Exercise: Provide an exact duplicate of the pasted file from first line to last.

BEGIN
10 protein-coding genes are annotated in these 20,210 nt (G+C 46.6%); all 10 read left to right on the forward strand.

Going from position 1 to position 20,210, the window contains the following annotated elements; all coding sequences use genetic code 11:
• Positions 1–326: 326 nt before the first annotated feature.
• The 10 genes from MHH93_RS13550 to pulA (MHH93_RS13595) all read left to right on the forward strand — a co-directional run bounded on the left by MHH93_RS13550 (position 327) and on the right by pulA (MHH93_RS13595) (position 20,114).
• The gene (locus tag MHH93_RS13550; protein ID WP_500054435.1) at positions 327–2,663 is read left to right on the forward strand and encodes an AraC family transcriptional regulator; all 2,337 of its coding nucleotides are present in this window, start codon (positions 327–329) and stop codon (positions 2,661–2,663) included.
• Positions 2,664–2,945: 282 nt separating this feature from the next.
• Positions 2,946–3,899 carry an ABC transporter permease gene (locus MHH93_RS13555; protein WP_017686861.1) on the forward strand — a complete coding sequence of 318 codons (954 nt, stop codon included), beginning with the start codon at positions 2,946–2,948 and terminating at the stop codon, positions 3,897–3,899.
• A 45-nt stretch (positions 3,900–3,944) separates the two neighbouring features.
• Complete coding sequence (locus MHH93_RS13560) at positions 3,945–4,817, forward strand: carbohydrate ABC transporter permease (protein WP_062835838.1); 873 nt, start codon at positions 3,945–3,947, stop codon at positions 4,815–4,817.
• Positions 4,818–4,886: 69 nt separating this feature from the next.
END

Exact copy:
10 protein-coding genes are annotated in these 20,210 nt (G+C 46.6%); all 10 read left to right on the forward strand.

Going from position 1 to position 20,210, the window contains the following annotated elements; all coding sequences use genetic code 11:
• Positions 1–326: 326 nt before the first annotated feature.
• The 10 genes from MHH93_RS13550 to pulA (MHH93_RS13595) all read left to right on the forward strand — a co-directional run bounded on the left by MHH93_RS13550 (position 327) and on the right by pulA (MHH93_RS13595) (position 20,114).
• The gene (locus tag MHH93_RS13550; protein ID WP_500054435.1) at positions 327–2,663 is read left to right on the forward strand and encodes an AraC family transcriptional regulator; all 2,337 of its coding nucleotides are present in this window, start codon (positions 327–329) and stop codon (positions 2,661–2,663) included.
• Positions 2,664–2,945: 282 nt separating this feature from the next.
• Positions 2,946–3,899 carry an ABC transporter permease gene (locus MHH93_RS13555; protein WP_017686861.1) on the forward strand — a complete coding sequence of 318 codons (954 nt, stop codon included), beginning with the start codon at positions 2,946–2,948 and terminating at the stop codon, positions 3,897–3,899.
• A 45-nt stretch (positions 3,900–3,944) separates the two neighbouring features.
• Complete coding sequence (locus MHH93_RS13560) at positions 3,945–4,817, forward strand: carbohydrate ABC transporter permease (protein WP_062835838.1); 873 nt, start codon at positions 3,945–3,947, stop codon at positions 4,815–4,817.
• Positions 4,818–4,886: 69 nt separating this feature from the next.